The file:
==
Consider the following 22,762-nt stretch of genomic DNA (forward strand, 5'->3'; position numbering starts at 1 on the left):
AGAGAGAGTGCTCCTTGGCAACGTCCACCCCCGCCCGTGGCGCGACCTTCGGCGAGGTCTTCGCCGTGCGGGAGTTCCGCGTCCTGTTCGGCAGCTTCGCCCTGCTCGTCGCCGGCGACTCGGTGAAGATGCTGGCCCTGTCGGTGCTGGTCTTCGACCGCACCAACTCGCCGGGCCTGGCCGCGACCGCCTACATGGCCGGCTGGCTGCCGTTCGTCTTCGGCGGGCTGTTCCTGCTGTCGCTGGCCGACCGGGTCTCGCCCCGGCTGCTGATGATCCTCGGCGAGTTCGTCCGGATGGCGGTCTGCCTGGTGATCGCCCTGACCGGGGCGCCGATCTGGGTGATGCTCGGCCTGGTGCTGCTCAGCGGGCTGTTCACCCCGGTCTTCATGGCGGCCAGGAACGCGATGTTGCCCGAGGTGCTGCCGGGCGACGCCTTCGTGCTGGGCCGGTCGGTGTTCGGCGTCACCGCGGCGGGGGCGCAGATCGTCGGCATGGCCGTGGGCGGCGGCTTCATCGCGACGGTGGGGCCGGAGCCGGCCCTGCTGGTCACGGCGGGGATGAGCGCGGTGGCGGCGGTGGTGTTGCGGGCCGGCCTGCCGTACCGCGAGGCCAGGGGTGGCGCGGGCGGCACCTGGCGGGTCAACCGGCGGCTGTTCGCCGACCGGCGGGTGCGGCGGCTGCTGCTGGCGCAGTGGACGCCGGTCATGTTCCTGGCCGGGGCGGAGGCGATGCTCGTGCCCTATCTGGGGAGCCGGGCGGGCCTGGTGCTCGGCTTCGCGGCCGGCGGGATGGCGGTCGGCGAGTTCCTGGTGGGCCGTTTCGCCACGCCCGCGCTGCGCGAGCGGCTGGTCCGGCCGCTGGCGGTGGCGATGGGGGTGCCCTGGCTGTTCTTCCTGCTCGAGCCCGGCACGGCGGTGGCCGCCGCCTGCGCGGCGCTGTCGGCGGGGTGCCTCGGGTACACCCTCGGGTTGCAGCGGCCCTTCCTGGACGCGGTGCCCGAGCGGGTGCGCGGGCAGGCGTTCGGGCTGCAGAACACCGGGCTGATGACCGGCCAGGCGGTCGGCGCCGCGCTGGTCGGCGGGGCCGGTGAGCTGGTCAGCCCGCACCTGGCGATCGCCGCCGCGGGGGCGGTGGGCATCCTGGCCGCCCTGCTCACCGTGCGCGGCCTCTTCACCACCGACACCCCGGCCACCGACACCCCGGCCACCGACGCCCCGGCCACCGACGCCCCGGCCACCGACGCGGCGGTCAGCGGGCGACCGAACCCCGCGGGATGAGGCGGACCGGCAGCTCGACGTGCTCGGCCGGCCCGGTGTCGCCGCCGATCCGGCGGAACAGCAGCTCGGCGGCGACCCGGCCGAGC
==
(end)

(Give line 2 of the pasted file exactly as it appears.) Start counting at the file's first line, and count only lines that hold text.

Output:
AGAGAGAGTGCTCCTTGGCAACGTCCACCCCCGCCCGTGGCGCGACCTTCGGCGAGGTCTTCGCCGTGCGGGAGTTCCGCGTCCTGTTCGGCAGCTTCGCCCTGCTCGTCGCCGGCGACTCGGTGAAGATGCTGGCCCTGTCGGTGCTGGTCTTCGACCGCACCAACTCGCCGGGCCTGGCCGCGACCGCCTACATGGCCGGCTGGCTGCCGTTCGTCTTCGGCGGGCTGTTCCTGCTGTCGCTGGCCGACCGGGTCTCGCCCCGGCTGCTGATGATCCTCGGCGAGTTCGTCCGGATGGCGGTCTGCCTGGTGATCGCCCTGACCGGGGCGCCGATCTGGGTGATGCTCGGCCTGGTGCTGCTCAGCGGGCTGTTCACCCCGGTCTTCATGGCGGCCAGGAACGCGATGTTGCCCGAGGTGCTGCCGGGCGACGCCTTCGTGCTGGGCCGGTCGGTGTTCGGCGTCACCGCGGCGGGGGCGCAGATCGTCGGCATGGCCGTGGGCGGCGGCTTCATCGCGACGGTGGGGCCGGAGCCGGCCCTGCTGGTCACGGCGGGGATGAGCGCGGTGGCGGCGGTGGTGTTGCGGGCCGGCCTGCCGTACCGCGAGGCCAGGGGTGGCGCGGGCGGCACCTGGCGGGTCAACCGGCGGCTGTTCGCCGACCGGCGGGTGCGGCGGCTGCTGCTGGCGCAGTGGACGCCGGTCATGTTCCTGGCCGGGGCGGAGGCGATGCTCGTGCCCTATCTGGGGAGCCGGGCGGGCCTGGTGCTCGGCTTCGCGGCCGGCGGGATGGCGGTCGGCGAGTTCCTGGTGGGCCGTTTCGCCACGCCCGCGCTGCGCGAGCGGCTGGTCCGGCCGCTGGCGGTGGCGATGGGGGTGCCCTGGCTGTTCTTCCTGCTCGAGCCCGGCACGGCGGTGGCCGCCGCCTGCGCGGCGCTGTCGGCGGGGTGCCTCGGGTACACCCTCGGGTTGCAGCGGCCCTTCCTGGACGCGGTGCCCGAGCGGGTGCGCGGGCAGGCGTTCGGGCTGCAGAACACCGGGCTGATGACCGGCCAGGCGGTCGGCGCCGCGCTGGTCGGCGGGGCCGGTGAGCTGGTCAGCCCGCACCTGGCGATCGCCGCCGCGGGGGCGGTGGGCATCCTGGCCGCCCTGCTCACCGTGCGCGGCCTCTTCACCACCGACACCCCGGCCACCGACACCCCGGCCACCGACGCCCCGGCCACCGACGCCCCGGCCACCGACGCGGCGGTCAGCGGGCGACCGAACCCCGCGGGATGAGGCGGACCGGCAGCTCGACGTGCTCGGCCGGCCCGGTGTCGCCGCCGATCCGGCGGAACAGCAGCTCGGCGGCGACCCGGCCGAGC